In addition, the method may include the step of adding a surfactant to the liquid sodium silicate to act as a wetting agent. Preferably, the surfactant is an anionic sulfonated alkyl ester comprising approximately 0.5% by weight of the liquid adhesive. In this manner, the liquid adhesive will stick better to the fibrous materials and the material will retain flexibility after curing.

While in the foregoing there has been set forth a preferred embodiment of the invention, it will be appreciated that the details herein given may be varied by those skilled in the art without departing from the spirit and scope of the appended claims.

Claims (39)

I claim:
1. A dry composition for use with a liquid adhesive to form a soundproofing, insulating and fireproofing material, comprising:
about 60-80% by weight of an inorganic lightweight nonflammable fibrous material;
about 16.67-36.67% by weight of an organic lightweight normally-flammable fibrous material; and
about 3.33-10% by weight of a refracted clay material.
2. The composition as defined by claim 1 wherein said liquid adhesive includes liquid sodium silicate for retaining said dry composition on a surface.
3. The composition as defined by claim 1 wherein said nonflammable fibrous material includes mineral wool and said normally-flammable fibrous material includes cellulose fiber.
4. The composition as defined by claim 3 wherein shredded paper is utilized to provide said cellulose fiber.
5. The composition as defined by claim 4 including about 90-96.67% by weight of said mineral wool and said shredded paper.
6. The composition as defined by claim 1 wherein said nonflammable fibrous material consists of a high temperature loose fiber material.
7. The composition as defined by claim 1 wherein said refracted clay material has been fired at or above a temperature of approximately 3300° F. so as to have a melting point of approximately 2750° F.
8. The composition as defined by claim 7 wherein said refracted clay material is in the form of particles and has a bulk density of about 30 lbs. per cubic foot plus or minus 5%.
9. The composition as defined by claim 8 wherein said particles of refracted clay material are embedded in said normally-flammable fibrous material.
10. A lightweight soundproofing, insulation and fireproofing material, comprising:
a dry composition including:
about 60-80% by weight of an inorganic lightweight nonflammable fibrous material;
about 16.67-36.67% by weight of an organic lightweight normally-flammable fibrous material; and
about 3.33-10% by weight of a refracted clay material;
said refracted clay material reducing the flammability of said normally-flammable fibrous material; and
a liquid adhesive including:
liquid sodium silicate having a ratio of silicon dioxide to sodium oxide that is greater than 3.22:1;
said liquid adhesive being adapted retain said dry composition on a surface in a fireproof manner.
11. The material as defined by claim 10 wherein said non-flammable fibrous material includes mineral wool and said normally-flammable fibrous material includes cellulose fiber.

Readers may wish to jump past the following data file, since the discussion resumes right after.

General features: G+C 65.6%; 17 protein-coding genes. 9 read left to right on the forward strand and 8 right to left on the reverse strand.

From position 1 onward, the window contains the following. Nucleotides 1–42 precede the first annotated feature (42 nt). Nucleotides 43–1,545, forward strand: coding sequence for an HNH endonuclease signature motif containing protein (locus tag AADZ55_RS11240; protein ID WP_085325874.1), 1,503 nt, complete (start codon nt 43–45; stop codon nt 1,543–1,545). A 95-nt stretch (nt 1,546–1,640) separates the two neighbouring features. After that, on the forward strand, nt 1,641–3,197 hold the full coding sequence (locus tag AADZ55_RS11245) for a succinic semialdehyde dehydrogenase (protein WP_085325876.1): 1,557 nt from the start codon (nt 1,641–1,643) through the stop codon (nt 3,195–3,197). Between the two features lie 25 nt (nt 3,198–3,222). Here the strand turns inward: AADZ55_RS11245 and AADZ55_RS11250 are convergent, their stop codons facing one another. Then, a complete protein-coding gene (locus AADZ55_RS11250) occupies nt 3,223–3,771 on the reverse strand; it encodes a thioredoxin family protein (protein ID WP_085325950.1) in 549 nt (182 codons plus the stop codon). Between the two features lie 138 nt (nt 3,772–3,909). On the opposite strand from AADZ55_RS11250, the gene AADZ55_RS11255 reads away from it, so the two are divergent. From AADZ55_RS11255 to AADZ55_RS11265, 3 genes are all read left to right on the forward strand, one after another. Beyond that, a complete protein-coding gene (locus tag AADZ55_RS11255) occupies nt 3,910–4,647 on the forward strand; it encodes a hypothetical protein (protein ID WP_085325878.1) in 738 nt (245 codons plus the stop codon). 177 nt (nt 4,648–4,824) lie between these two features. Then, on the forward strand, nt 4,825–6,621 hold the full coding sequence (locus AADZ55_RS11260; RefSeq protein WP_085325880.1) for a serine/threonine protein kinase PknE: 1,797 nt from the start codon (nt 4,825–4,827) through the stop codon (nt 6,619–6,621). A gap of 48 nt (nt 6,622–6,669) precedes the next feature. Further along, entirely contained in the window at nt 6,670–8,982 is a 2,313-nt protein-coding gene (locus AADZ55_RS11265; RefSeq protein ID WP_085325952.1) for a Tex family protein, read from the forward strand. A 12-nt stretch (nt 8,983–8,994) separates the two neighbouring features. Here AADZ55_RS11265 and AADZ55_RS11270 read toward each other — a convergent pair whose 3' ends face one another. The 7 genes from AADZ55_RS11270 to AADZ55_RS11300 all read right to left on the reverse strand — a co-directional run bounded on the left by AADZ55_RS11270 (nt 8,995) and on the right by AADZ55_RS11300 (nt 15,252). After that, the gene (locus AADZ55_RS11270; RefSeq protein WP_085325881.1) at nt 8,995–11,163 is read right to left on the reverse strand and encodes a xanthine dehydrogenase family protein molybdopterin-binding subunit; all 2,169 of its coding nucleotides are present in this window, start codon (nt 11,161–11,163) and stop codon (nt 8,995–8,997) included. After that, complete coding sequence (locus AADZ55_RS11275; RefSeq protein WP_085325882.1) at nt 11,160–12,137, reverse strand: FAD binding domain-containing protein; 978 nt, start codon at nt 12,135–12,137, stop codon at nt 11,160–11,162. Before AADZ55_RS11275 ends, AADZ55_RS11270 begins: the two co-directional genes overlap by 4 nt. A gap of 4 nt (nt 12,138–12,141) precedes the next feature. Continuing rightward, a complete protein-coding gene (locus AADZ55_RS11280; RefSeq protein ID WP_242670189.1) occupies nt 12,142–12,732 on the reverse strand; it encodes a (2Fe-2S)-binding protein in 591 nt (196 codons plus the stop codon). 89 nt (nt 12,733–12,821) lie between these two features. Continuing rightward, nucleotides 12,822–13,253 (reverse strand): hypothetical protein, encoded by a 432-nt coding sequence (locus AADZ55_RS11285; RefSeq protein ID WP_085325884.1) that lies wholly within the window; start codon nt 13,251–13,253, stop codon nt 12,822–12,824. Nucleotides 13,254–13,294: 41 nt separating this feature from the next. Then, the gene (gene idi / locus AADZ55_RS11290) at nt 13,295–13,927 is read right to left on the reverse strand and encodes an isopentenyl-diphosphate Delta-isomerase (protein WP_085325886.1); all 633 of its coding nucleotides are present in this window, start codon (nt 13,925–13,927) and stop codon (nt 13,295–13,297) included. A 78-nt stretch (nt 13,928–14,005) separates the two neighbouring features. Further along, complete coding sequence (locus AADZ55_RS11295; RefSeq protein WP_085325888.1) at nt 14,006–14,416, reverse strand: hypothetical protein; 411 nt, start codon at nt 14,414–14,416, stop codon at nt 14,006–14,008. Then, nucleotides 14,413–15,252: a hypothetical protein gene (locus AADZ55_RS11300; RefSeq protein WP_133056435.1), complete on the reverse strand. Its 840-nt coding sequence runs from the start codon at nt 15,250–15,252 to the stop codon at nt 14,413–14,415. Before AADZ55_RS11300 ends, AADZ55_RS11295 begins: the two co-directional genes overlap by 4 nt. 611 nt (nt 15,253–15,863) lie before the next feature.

12. The material as defined by claim 11 wherein shredded paper is utilized to provide said cellulose fiber.
13. The material as defined by claim 12 including about 90-96.67% by weight of said mineral wool and said shredded paper.
14. The material as defined by claim 10 wherein said refracted clay material has been fired at or above a temperature of approximately 3300° F. so as to have a melting point of approximately 2750° F.
15. The material as defined by claim 14 wherein said refracted clay material is in the form of particles and has a bulk density of about 30 lbs. per cubic foot plus or minus 5%.
16. The material as defined by claim 15 wherein said particles of refracted clay material are embedded in said normally-flammable fibrous material.
17. The material as defined by claim 10 wherein said nonflammable fibrous material consists of a high temperature loose fiber material.
18. The material as defined by claim 10 wherein said liquid sodium silicate is a solution of about 50% water thereafter further mixed with water in a ratio of approximately 1:1.
19. The material as defined by claim 18 wherein said liquid adhesive is used with said dry composition at the rate of approximately 55 gallons of liquid adhesive for each 300 pounds of dry composition.
20. The material as defined by claim 10 including a surfactant in said liquid sodium silicate to act as a wetting agent.
21. The material as defined by claim 20 wherein said surfactant is an anionic sulfonated alkyl ester comprising about 0.5% by weight of said liquid adhesive.
22. A method of making a dry composition for use with a liquid adhesive for forming a soundproofing, insulating and insulation fireproofing material, comprising the steps of:
providing about 16.67-36.67% by weight of an organic lightweight normally-flammable fibrous material;
shredding said normally-flammable fibrous material;
providing about 3.33-10% by weight of a refracted clay material;
embedding said refracted clay material in said normally-flammable fibrous material after shredding to reduce the flammability thereof;